LOS ANGELES, Calif. -- L.A. County Sheriff Lee Baca is scheduled to be interviewed today by federal prosecutors examining allegations of abusive conduct by sheriff's deputies at L.A. County jails and other problems in his department, although the sheriff says he is not an investigation target, a newspaper reported.
Baca's scheduled interview with federal prosecutors marks an important milestone in an investigation that has spanned more than 18 months and involved federal authorities questioning inmates, jailers and high-ranking sheriff's managers.
Part of the federal inquiry centers on whether sheriff's officials obstructed an FBI investigation into allegations of deputy misconduct at L.A. County jails, according to the newspaper.
The obstruction probe may dwell on indications that sheriff's officials sought to hide a Men's Central Jail inmate who the FBI had enlisted to collect information on allegedly abusive and corrupt deputies. In an unusual move, sheriff's officials responded by moving convicted bank robber Anthony Brown to a different jail under fake names, The Times reported.
The officials assigned at least 13 deputies to watch Brown around the clock, according to documents reviewed by The Times. Once the operation was over -- it was codenamed Operation Pandora's Box -- the deputies received an internal email thanking them for helping "without asking to (sic) many questions and prying into the investigation at hand."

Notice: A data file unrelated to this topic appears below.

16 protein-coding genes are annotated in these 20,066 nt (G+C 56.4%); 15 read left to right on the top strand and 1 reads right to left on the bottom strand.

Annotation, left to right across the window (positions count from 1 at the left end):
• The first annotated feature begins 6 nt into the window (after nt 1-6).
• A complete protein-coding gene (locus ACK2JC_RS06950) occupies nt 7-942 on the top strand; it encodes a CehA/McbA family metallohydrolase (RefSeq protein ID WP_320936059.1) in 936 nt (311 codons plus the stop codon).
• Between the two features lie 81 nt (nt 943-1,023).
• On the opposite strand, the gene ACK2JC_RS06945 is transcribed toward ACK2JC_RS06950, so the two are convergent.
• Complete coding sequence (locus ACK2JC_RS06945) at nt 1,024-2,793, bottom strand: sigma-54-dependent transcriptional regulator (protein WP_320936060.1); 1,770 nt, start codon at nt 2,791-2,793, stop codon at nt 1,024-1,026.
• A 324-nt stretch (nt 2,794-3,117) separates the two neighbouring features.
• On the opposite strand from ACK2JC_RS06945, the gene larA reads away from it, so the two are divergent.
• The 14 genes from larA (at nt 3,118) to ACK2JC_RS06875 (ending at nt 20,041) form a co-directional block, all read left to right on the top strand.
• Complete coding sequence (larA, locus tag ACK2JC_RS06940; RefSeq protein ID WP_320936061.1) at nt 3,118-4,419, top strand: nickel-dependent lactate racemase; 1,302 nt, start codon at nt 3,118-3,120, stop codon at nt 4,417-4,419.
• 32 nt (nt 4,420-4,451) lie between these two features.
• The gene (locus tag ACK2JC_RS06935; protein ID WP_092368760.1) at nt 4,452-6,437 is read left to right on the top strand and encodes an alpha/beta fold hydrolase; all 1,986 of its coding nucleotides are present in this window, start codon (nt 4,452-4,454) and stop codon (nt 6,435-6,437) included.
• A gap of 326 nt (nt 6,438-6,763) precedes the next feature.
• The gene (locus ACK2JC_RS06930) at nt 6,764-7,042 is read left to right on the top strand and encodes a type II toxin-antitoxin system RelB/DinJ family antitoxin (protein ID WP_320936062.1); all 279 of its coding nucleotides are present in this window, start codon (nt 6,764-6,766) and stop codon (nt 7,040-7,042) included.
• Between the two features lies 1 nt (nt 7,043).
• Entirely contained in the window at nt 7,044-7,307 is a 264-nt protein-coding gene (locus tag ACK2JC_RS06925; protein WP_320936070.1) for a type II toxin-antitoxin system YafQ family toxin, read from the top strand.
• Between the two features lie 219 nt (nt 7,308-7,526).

Whether Pandora's Box was intended to protect the inmate, as a sheriff's spokesman asserts, or neutralize him as an FBI informant is a key issue in the federal investigation into brutality in the jails, according to The Times.
Four sheriff's officials told The Times that Baca played a significant role in the operation: After learning that an inmate in his jails may have been working as an FBI informant, Baca called a meeting and gave his staff orders on how to handle the situation. One of the four officials said Baca continued afterward to guide the operation and get updates.
In an interview this week with the Times' Editorial Board, Baca said he's been assured he's not a target of the FBI investigation.